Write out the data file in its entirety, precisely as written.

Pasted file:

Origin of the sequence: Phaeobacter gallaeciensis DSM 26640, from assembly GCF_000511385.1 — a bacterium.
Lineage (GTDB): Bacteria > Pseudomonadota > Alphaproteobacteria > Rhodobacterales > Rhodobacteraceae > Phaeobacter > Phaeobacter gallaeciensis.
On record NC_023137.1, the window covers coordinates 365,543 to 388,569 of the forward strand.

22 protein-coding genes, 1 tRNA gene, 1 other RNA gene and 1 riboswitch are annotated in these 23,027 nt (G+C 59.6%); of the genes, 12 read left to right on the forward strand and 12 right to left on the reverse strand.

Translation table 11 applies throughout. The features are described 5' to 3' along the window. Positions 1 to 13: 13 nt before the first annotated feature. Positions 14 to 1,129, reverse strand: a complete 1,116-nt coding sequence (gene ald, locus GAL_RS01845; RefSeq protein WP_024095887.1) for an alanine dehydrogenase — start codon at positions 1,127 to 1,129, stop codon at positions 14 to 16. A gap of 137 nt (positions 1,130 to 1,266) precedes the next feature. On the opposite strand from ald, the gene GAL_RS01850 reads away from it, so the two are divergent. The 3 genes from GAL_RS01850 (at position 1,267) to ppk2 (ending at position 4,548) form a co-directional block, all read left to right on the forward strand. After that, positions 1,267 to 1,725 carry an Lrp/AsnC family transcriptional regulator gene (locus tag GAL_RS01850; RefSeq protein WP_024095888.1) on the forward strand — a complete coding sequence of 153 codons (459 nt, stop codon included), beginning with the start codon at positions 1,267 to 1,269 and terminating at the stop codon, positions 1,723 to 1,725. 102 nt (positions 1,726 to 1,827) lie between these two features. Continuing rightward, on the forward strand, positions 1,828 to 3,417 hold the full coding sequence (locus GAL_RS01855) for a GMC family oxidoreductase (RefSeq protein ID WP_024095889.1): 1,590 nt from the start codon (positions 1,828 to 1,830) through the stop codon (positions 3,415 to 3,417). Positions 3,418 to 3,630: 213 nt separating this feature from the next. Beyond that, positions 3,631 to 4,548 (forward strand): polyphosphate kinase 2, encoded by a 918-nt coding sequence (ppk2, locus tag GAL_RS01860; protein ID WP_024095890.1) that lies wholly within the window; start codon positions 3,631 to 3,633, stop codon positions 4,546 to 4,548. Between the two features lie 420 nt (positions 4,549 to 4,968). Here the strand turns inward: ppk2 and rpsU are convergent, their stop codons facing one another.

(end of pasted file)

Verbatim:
Origin of the sequence: Phaeobacter gallaeciensis DSM 26640, from assembly GCF_000511385.1 — a bacterium.
Lineage (GTDB): Bacteria > Pseudomonadota > Alphaproteobacteria > Rhodobacterales > Rhodobacteraceae > Phaeobacter > Phaeobacter gallaeciensis.
On record NC_023137.1, the window covers coordinates 365,543 to 388,569 of the forward strand.

22 protein-coding genes, 1 tRNA gene, 1 other RNA gene and 1 riboswitch are annotated in these 23,027 nt (G+C 59.6%); of the genes, 12 read left to right on the forward strand and 12 right to left on the reverse strand.

Translation table 11 applies throughout. The features are described 5' to 3' along the window. Positions 1 to 13: 13 nt before the first annotated feature. Positions 14 to 1,129, reverse strand: a complete 1,116-nt coding sequence (gene ald, locus GAL_RS01845; RefSeq protein WP_024095887.1) for an alanine dehydrogenase — start codon at positions 1,127 to 1,129, stop codon at positions 14 to 16. A gap of 137 nt (positions 1,130 to 1,266) precedes the next feature. On the opposite strand from ald, the gene GAL_RS01850 reads away from it, so the two are divergent. The 3 genes from GAL_RS01850 (at position 1,267) to ppk2 (ending at position 4,548) form a co-directional block, all read left to right on the forward strand. After that, positions 1,267 to 1,725 carry an Lrp/AsnC family transcriptional regulator gene (locus tag GAL_RS01850; RefSeq protein WP_024095888.1) on the forward strand — a complete coding sequence of 153 codons (459 nt, stop codon included), beginning with the start codon at positions 1,267 to 1,269 and terminating at the stop codon, positions 1,723 to 1,725. 102 nt (positions 1,726 to 1,827) lie between these two features. Continuing rightward, on the forward strand, positions 1,828 to 3,417 hold the full coding sequence (locus GAL_RS01855) for a GMC family oxidoreductase (RefSeq protein ID WP_024095889.1): 1,590 nt from the start codon (positions 1,828 to 1,830) through the stop codon (positions 3,415 to 3,417). Positions 3,418 to 3,630: 213 nt separating this feature from the next. Beyond that, positions 3,631 to 4,548 (forward strand): polyphosphate kinase 2, encoded by a 918-nt coding sequence (ppk2, locus tag GAL_RS01860; protein ID WP_024095890.1) that lies wholly within the window; start codon positions 3,631 to 3,633, stop codon positions 4,546 to 4,548. Between the two features lie 420 nt (positions 4,549 to 4,968). Here the strand turns inward: ppk2 and rpsU are convergent, their stop codons facing one another.